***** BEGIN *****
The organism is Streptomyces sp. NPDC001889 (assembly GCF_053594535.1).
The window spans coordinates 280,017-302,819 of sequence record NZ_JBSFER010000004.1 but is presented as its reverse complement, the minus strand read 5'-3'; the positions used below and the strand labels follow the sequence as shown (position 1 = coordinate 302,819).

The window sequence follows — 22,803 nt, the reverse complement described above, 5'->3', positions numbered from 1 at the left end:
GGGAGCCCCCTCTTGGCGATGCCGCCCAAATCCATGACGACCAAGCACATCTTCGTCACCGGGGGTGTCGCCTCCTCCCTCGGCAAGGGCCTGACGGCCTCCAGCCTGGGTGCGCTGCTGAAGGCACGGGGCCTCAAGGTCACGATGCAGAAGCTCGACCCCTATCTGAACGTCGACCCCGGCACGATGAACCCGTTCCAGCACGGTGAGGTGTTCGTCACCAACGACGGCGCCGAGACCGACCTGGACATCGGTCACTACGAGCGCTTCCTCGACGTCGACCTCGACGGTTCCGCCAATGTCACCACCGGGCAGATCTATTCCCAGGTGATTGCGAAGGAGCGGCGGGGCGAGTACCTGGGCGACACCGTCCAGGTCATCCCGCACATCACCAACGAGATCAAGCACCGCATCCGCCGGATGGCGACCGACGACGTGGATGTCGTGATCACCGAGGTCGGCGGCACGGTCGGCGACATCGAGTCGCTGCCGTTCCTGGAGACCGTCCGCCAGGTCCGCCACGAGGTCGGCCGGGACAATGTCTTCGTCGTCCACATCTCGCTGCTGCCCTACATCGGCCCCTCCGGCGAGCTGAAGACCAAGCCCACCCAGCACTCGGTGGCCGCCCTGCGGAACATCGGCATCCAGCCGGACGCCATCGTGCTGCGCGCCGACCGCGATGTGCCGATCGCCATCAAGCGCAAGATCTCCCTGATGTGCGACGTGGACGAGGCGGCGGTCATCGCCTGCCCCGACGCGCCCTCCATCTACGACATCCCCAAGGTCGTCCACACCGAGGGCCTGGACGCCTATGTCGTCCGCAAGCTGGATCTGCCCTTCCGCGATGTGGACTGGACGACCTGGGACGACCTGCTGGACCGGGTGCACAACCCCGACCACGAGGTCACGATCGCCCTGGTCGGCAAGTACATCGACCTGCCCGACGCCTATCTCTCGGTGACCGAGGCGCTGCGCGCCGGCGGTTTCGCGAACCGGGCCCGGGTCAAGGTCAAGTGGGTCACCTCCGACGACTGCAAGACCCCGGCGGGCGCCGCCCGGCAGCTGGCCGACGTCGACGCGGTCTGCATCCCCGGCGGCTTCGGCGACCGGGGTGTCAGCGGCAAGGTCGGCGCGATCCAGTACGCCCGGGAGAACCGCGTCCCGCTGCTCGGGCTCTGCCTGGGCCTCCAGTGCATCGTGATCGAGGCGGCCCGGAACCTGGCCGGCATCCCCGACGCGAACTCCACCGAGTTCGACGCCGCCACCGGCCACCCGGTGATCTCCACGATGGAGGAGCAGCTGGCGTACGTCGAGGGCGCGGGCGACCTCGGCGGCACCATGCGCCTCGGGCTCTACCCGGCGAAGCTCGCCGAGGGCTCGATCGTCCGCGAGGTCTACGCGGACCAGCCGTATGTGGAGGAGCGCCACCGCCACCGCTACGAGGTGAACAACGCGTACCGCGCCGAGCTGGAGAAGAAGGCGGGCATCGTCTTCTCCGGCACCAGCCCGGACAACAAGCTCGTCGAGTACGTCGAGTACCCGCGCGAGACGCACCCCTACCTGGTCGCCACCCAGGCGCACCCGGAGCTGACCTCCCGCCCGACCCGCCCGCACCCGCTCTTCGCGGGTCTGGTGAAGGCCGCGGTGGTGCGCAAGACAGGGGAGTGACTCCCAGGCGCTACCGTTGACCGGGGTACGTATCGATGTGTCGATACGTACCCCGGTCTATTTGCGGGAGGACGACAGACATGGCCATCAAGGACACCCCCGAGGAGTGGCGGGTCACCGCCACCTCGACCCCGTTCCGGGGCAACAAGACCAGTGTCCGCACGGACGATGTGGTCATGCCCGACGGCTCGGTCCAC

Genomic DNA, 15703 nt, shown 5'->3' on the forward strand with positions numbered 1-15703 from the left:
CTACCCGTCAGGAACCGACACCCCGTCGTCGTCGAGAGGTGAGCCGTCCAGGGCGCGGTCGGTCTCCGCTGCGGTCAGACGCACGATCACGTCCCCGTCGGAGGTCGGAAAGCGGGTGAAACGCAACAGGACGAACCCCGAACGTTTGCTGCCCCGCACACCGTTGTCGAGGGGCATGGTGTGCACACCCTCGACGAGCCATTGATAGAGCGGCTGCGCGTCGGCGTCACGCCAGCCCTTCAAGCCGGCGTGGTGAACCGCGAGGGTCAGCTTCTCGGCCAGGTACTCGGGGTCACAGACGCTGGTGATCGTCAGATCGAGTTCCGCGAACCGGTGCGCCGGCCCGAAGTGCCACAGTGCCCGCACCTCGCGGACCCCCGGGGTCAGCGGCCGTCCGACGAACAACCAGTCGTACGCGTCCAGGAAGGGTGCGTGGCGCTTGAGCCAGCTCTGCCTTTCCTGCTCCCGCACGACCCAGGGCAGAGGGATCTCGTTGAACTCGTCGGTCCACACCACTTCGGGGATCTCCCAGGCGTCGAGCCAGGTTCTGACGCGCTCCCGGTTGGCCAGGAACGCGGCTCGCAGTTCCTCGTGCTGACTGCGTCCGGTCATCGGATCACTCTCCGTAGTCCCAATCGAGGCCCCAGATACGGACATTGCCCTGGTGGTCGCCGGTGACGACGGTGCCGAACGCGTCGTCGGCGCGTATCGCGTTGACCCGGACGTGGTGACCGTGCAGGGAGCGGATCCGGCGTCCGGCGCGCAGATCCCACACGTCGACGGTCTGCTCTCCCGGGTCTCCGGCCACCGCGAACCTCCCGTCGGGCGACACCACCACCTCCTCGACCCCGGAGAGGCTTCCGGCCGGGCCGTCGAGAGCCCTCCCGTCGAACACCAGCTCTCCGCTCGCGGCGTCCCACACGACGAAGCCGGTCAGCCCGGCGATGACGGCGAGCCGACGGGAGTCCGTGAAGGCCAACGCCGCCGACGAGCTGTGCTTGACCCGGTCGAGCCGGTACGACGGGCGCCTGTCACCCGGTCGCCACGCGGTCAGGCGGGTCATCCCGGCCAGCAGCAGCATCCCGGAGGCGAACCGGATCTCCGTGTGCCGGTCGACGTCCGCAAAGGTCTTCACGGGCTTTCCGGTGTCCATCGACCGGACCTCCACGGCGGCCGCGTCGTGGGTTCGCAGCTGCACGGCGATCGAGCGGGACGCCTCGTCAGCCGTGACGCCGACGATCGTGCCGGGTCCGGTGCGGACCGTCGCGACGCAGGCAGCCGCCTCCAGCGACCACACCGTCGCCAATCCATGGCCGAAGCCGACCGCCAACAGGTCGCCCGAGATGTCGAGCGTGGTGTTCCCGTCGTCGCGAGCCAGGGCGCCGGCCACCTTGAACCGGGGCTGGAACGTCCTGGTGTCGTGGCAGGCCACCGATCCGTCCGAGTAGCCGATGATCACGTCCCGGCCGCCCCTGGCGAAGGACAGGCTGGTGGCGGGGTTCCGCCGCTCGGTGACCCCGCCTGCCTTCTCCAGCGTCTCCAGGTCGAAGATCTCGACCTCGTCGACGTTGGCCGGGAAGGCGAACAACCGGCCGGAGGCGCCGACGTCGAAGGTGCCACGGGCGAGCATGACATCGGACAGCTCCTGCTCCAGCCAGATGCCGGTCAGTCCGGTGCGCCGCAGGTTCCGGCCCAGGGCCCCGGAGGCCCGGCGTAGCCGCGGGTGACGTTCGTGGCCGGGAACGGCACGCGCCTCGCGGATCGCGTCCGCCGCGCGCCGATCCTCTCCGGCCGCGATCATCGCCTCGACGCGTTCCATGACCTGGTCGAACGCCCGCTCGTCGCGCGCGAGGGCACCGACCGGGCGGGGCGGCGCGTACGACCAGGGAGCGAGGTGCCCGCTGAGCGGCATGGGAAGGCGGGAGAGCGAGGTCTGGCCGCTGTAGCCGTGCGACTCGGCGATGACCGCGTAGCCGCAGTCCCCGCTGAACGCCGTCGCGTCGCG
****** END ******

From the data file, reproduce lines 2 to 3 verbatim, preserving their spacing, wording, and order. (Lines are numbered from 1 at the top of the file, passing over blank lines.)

The window spans coordinates 280,017-302,819 of sequence record NZ_JBSFER010000004.1 but is presented as its reverse complement, the minus strand read 5'-3'; the positions used below and the strand labels follow the sequence as shown (position 1 = coordinate 302,819).

The window sequence follows — 22,803 nt, the reverse complement described above, 5'->3', positions numbered from 1 at the left end: